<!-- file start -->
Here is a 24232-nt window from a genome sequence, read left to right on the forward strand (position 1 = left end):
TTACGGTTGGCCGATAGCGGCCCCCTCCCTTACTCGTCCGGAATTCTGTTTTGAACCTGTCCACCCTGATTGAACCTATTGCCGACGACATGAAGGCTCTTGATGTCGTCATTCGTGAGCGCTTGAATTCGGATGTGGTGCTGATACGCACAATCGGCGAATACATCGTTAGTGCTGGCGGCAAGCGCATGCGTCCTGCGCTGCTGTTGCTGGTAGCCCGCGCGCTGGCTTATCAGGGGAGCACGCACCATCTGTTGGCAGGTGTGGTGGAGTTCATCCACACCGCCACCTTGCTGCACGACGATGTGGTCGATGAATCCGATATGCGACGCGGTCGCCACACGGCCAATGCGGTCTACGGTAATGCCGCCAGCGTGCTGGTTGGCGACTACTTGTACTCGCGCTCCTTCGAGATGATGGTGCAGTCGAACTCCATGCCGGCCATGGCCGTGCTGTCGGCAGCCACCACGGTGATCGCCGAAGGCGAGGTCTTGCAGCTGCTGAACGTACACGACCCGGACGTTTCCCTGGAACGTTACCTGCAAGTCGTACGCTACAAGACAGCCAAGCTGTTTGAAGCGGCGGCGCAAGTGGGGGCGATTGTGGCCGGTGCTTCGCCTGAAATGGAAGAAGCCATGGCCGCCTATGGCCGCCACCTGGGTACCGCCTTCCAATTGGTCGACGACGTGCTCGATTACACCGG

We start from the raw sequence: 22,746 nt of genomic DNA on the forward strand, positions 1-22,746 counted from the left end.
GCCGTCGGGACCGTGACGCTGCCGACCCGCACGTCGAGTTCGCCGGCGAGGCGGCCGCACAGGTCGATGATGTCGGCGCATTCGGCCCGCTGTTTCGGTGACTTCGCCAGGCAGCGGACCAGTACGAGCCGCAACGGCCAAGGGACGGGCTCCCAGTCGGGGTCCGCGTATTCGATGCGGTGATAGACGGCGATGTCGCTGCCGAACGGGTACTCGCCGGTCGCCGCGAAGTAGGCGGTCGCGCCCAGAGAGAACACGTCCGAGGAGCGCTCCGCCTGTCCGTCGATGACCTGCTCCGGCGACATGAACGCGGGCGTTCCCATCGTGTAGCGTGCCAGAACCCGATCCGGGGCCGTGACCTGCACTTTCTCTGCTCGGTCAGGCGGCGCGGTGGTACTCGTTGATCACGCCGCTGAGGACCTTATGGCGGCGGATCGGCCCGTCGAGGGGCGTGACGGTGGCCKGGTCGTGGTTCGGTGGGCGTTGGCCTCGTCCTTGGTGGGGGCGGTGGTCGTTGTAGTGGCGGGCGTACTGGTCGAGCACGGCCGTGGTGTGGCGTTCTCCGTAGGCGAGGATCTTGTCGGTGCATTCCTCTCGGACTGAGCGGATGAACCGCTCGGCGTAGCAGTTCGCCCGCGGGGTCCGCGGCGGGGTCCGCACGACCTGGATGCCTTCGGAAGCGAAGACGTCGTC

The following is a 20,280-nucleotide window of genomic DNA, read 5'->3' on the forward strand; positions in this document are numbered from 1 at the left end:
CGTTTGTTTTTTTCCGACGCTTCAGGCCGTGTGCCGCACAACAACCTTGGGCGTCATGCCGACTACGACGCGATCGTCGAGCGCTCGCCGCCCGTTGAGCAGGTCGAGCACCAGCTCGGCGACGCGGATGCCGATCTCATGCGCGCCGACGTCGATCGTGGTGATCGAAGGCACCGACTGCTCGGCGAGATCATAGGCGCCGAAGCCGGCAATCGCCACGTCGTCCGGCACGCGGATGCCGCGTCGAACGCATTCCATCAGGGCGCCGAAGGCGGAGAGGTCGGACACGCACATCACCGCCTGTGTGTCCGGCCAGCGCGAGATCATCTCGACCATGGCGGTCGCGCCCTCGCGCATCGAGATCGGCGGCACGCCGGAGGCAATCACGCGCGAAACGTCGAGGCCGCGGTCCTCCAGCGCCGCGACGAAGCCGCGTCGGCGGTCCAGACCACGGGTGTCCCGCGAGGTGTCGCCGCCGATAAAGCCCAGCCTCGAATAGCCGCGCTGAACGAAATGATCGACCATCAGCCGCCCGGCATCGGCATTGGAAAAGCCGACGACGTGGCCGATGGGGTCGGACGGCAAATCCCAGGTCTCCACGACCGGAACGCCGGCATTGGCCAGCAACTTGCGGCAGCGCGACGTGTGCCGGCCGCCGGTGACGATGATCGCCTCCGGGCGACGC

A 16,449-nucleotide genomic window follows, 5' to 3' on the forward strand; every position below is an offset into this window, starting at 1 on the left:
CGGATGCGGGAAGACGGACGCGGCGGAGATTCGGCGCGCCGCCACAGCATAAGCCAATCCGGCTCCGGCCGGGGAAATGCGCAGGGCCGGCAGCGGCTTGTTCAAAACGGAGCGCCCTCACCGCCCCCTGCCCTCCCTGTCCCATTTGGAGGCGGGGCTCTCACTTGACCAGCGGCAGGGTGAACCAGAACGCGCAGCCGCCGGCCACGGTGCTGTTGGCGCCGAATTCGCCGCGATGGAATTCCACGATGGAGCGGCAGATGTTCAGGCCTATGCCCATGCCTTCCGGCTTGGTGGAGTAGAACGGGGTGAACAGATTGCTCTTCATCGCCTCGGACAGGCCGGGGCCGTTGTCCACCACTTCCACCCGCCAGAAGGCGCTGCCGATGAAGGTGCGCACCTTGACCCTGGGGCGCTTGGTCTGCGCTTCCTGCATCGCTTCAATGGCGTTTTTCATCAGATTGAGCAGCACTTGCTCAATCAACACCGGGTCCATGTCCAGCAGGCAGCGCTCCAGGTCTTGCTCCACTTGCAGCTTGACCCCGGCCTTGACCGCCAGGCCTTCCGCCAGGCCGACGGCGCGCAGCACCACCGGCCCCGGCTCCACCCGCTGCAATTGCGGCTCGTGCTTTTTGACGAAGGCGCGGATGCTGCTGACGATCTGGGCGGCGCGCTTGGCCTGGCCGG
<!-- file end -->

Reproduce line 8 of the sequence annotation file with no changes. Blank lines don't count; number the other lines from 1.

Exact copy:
CGGATGCGGGAAGACGGACGCGGCGGAGATTCGGCGCGCCGCCACAGCATAAGCCAATCCGGCTCCGGCCGGGGAAATGCGCAGGGCCGGCAGCGGCTTGTTCAAAACGGAGCGCCCTCACCGCCCCCTGCCCTCCCTGTCCCATTTGGAGGCGGGGCTCTCACTTGACCAGCGGCAGGGTGAACCAGAACGCGCAGCCGCCGGCCACGGTGCTGTTGGCGCCGAATTCGCCGCGATGGAATTCCACGATGGAGCGGCAGATGTTCAGGCCTATGCCCATGCCTTCCGGCTTGGTGGAGTAGAACGGGGTGAACAGATTGCTCTTCATCGCCTCGGACAGGCCGGGGCCGTTGTCCACCACTTCCACCCGCCAGAAGGCGCTGCCGATGAAGGTGCGCACCTTGACCCTGGGGCGCTTGGTCTGCGCTTCCTGCATCGCTTCAATGGCGTTTTTCATCAGATTGAGCAGCACTTGCTCAATCAACACCGGGTCCATGTCCAGCAGGCAGCGCTCCAGGTCTTGCTCCACTTGCAGCTTGACCCCGGCCTTGACCGCCAGGCCTTCCGCCAGGCCGACGGCGCGCAGCACCACCGGCCCCGGCTCCACCCGCTGCAATTGCGGCTCGTGCTTTTTGACGAAGGCGCGGATGCTGCTGACGATCTGGGCGGCGCGCTTGGCCTGGCCGG